Andrew S. Lentz
Joel and Ethan Coen
Running Time: 105 minutes
US Certificate: R UK Certificate: 15
Country: France, United Kingdom, United States
The Coen Brothers are always going to have their new works compared with an already impressive back catalogue including No Country For Old Men, Fargo and The Big Lebowski, and unfortunately, I will do that, and state that the mediocre A Serious Man doesn’t quite fall in with this esteemed company.
The Coens latest outing is set in a quiet Midwestern town in 1967 and follows the life of Larry Gupnik (Stuhlbarg – a younger carbon copy of Eugene Levy), a university professor, husband of Judith (Lennick), and father to an ill-disciplined son (Wolff) and a daughter who wants a nose job (McManus). Bad luck hits him from all angles as he is subjected to divorce proceedings, car crashes, arguments with the neighbours and threats from the Chinese Mafia, amongst other disasters. Larrys once stable suburban life is turned upside down and things lurch from bad to worse and we see a man struggling to cope with life.
This dark comedy is peppered with an abundance of quirky characters but although the quantity may be there, the quality isnt as the characters just arent all that memorable. Much of the comedy is to be garnered in the usual Coen way through their character’s mannerisms and the way things are said. In A Serious Man though, it’s hit-and-miss and there are awkward moments where the laughs should be. Furthermore, not enough is made of Richard Kind as Larry’s socially backward brother.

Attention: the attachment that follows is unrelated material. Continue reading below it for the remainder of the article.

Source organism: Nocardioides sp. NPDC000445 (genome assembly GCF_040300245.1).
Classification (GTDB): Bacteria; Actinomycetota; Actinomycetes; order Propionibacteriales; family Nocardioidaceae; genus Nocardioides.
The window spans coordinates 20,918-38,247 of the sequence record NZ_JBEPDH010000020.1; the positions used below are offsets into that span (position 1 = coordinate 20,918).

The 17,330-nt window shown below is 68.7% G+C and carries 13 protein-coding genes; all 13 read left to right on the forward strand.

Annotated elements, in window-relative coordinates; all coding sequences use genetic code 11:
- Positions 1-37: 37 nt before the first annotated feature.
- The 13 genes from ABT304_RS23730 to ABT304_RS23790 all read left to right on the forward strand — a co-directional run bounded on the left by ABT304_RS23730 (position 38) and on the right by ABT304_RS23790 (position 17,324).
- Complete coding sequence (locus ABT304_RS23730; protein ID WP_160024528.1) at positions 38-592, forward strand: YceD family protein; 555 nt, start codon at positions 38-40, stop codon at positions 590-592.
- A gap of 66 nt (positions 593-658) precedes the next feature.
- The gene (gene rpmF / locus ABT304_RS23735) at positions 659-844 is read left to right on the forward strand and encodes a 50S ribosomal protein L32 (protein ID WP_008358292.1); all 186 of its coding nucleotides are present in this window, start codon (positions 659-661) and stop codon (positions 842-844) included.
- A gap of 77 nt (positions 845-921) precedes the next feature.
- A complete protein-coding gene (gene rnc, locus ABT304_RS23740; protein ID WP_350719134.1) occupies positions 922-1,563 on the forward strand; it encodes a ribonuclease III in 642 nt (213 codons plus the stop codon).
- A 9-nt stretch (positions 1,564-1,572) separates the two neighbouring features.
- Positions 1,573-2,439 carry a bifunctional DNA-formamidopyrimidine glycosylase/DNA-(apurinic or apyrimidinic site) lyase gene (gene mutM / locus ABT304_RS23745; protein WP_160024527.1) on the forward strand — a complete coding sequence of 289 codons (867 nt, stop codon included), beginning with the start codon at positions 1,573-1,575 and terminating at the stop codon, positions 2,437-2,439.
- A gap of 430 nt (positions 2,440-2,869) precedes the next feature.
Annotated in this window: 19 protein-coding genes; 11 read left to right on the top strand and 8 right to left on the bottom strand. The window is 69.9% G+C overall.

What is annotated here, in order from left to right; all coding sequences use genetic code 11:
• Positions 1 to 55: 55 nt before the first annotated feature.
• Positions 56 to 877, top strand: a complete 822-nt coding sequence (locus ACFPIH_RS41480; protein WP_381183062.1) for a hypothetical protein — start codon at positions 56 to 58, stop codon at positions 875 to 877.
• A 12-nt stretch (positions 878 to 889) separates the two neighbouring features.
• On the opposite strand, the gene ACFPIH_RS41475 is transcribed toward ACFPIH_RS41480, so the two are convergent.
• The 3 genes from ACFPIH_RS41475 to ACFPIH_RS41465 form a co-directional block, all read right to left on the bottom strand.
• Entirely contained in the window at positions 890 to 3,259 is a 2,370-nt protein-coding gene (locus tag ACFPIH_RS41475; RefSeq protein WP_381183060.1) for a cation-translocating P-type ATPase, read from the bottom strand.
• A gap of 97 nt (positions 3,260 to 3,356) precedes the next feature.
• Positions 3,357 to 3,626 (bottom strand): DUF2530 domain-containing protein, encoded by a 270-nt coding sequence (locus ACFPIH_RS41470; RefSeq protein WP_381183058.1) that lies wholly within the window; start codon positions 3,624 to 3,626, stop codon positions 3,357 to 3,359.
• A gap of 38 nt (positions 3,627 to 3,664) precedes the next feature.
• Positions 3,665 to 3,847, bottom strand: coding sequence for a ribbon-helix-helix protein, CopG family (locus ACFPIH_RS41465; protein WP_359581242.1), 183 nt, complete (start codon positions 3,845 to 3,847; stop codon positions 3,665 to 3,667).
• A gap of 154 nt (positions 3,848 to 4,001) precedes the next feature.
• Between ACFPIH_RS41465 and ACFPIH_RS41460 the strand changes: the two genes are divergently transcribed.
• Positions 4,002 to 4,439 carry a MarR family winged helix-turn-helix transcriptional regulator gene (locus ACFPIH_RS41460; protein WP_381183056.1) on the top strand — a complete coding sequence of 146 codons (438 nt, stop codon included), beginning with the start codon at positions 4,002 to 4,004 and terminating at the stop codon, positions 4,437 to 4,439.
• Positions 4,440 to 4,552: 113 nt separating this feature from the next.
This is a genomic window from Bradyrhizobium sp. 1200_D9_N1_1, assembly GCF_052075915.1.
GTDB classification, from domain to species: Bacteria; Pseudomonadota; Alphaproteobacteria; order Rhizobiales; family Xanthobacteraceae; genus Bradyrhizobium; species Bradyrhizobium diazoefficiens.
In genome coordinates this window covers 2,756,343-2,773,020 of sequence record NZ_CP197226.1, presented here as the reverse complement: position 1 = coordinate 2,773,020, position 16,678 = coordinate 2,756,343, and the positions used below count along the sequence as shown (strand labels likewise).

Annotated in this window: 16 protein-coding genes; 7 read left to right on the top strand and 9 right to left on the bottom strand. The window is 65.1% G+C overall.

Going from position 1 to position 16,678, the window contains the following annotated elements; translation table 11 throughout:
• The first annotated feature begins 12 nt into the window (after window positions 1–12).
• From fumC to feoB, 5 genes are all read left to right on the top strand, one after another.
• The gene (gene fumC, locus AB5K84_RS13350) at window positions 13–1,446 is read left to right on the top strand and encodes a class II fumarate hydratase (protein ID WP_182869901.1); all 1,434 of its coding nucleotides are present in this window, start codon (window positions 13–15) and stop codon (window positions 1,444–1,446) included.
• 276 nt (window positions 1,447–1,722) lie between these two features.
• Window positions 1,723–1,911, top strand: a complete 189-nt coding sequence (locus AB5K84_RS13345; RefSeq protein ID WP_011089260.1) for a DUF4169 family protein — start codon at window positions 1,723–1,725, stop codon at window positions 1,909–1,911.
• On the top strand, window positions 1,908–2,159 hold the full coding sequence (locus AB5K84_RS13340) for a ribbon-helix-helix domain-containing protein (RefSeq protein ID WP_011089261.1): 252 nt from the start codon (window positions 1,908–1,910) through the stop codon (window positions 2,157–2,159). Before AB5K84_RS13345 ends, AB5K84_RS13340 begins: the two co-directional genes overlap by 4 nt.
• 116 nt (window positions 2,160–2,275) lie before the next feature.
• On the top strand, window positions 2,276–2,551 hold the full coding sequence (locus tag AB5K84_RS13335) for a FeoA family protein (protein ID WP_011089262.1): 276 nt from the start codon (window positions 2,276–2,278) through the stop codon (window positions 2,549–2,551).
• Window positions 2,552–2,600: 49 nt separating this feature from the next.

There are the occasional laugh-out-loud moments and decent scenarios, like when young Danny Gopnik goes through his Bar Mitzvah ceremony stoned and barely in control of his functions. The Coen’s use of stylistic devices and on-running themes exploring chaos and despair make this slightly more sophisticated than the usual comedy fare. Repeated viewings are recommended to get to the bottom of the bewildering ending. The place where A Serious Man falls down is that there isnt a fascinating storyline acting as a driving force, like a bungled kidnapping or a psychotic hitman, in which the characters can get in over their heads. However much deep meaning is to be derived from the angst-ridden storyline and the biblical punishment of the Job-like Larry, it is not engrossing enough to hold the interest of the casual moviegoer and to elevate it above a decent effort.
It's Got: A sophisticated look at some of life's big questions, the occasional laughs
It Needs: More to interest the casual moviegoer, a better set of characters
A Serious Man tackles some big questions but this occasionally funny dark comedy is a little too clever for it’s own good and is just not engrossing enough to grip the casual viewer.